Carroll County officials reconsidered a resolution allowing the county to join in a 200-mile port redesignation of the Ohio River and possibly become part of a top-10 port area in the nation.

Representatives from the Northern Kentucky Port Authority, Port of Greater Cincinnati and the Central Ohio River Business Association met with Fiscal Court magistrates during a meeting Tuesday to discuss how a port redesignation might help to attract business to the area.

Melissa Johnson with the Port of Greater Cincinnati said a larger port designation could catch the attention of companies looking to relocate to an area with transportation opportunities via river traffic.

The commercial traffic on the Ohio River is much more robust than what the U.S. Army Corps of Engineers - or potential businesses - recognize, she said. Officials estimate 50 million tons of goods are shipped and received each year in the area they hope will receive redesignation.

Officials from the port authorities and business association told magistrates the redesignation resolution would allow the new entity to track statistics, which aren't tracked by any other port.

Only tonnage statistics are tracked by the U.S. Army Corps of Engineers and used for state data.

Carroll County Judge-Executive Harold "Shorty" Tomlinson and representatives told magistrates the resolution wouldn't allow for any taxing authority of any kind or limit the creation of a port authority in the county.

"We really don't relinquish any rights," Tomlinson said.

Currently, the Port of Greater Cincinnati spans about 20 miles and ranks 51 on a list of the top 150 ports in the United States.

With the port redesignation, representatives believe the port area could become one of the top 10 ports for shipping and receiving tonnage in the nation.

The port redesignation will include 11 Kentucky counties - including Carroll and Trimble - and five Ohio counties if approved by the U.S. Army Corps of Engineers.

Carroll County magistrates had previously discussed the issue of port redesignation, but the resolution motion died for a lack of a second because magistrates had several questions on the issue. After discussions, Carroll County magistrates unanimously approved the resolution during Tuesday's meeting.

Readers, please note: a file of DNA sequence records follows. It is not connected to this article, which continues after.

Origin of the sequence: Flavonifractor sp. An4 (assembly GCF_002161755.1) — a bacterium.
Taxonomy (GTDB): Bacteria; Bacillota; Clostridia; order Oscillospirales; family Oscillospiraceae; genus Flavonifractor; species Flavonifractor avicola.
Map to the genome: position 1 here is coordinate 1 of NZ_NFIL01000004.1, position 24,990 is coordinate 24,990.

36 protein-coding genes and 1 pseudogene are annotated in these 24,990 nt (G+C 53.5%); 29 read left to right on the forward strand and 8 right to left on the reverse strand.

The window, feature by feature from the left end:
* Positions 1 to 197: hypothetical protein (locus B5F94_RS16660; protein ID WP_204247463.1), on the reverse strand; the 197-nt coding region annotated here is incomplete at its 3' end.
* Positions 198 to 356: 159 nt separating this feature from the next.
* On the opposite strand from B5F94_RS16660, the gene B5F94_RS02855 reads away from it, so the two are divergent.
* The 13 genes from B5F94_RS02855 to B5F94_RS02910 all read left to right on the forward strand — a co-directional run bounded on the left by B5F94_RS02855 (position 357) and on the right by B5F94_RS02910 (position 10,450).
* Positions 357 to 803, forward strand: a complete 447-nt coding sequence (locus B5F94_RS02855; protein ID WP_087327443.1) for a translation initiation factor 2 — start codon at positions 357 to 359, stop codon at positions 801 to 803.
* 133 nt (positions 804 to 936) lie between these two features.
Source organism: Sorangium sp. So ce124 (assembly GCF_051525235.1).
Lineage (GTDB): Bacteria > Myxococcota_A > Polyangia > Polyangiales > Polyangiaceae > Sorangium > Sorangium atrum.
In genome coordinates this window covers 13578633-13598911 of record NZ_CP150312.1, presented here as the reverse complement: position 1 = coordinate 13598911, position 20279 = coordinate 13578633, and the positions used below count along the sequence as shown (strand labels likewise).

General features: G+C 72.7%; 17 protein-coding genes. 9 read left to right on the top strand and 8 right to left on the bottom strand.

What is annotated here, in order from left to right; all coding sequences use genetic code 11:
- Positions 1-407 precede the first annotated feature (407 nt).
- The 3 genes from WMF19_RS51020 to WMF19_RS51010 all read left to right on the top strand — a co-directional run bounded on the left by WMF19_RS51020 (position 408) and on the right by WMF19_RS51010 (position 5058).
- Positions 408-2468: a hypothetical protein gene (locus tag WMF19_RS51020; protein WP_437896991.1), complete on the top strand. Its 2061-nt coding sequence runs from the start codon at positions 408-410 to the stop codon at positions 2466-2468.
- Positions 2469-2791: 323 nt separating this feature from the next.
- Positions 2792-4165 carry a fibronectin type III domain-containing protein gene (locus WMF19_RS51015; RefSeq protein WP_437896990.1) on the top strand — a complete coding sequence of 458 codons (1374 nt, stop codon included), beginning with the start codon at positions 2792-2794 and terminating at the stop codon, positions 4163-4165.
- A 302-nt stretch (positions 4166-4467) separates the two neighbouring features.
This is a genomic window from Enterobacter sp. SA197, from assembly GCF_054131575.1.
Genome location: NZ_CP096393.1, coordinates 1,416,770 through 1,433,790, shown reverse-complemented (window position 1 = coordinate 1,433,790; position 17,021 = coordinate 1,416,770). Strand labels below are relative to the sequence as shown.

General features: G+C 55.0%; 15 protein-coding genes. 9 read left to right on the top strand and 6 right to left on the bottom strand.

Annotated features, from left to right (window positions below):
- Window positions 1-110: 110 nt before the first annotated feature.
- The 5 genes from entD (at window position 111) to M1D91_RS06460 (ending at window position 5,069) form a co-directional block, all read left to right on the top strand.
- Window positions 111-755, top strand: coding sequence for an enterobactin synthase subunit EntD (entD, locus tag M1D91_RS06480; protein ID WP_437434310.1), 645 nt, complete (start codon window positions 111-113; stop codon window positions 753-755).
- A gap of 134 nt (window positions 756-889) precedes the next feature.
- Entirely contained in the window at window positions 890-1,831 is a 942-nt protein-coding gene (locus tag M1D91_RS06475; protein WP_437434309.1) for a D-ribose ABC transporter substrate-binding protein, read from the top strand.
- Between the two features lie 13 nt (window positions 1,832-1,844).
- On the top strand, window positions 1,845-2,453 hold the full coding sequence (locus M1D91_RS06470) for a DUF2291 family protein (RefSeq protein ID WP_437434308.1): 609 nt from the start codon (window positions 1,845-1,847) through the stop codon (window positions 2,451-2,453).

Representatives expect to file paperwork with the U.S. Army Corps of Engineers for the port redesignation in the coming months.

In other business:

• Tomlinson gave a report about the heroin epidemic throughout northern Kentucky. Officials gave statistics at a recent meeting showing just how damaging the epidemic has become in the area.

Officials cited 31 deaths relating to heroin in 2011. In 2012, the eight counties in northern Kentucky reported 61 deaths from the drug. Tomlinson said officials reported 108 deaths in the first nine months of 2013.

"The way it's growing, (heroin) should be a concern to all of us," Tomlinson said. "Sooner or later, it can cost them their life."

Tomlinson said officials discussed the need for funding to curb the drug issue and to provide treatment centers for those who need help with addictions.

"I know it's a concern here like everywhere else," he said.

• The Fiscal Court agreed to apply for funding to complete the Parks to Parks Trail.

County officials plan to apply for funding to add to the trail from the archery range in General Butler State Resort Park to the Kentucky River locks. Magistrates also hope to extend the trail from its current end on KY 227 to the county park.

The 50/50 grant has an application deadline in March.

• A waste tire clean-up effort should be returning to the community this summer. Tomlinson told magistrates the waste tire management program would make a stop in June.

The stop will be the first tire clean-up event in three years.

"We've probably got close to 1,000 tires out there we need to get rid of," Tomlinson said, noting several spots throughout the county have hundreds of old rotten tires.

The program will allow county residents to properly dispose of the tires at no cost to the county.

• The Fiscal Court opened a bid for a cardiac monitor and defibrillator from Physio-Control. Magistrates agreed to accept the bid of $30,287.06 after materials are reviewed by emergency management director Ed Webb.

The monitor will be paid for by a Homeland Security grant, Webb said.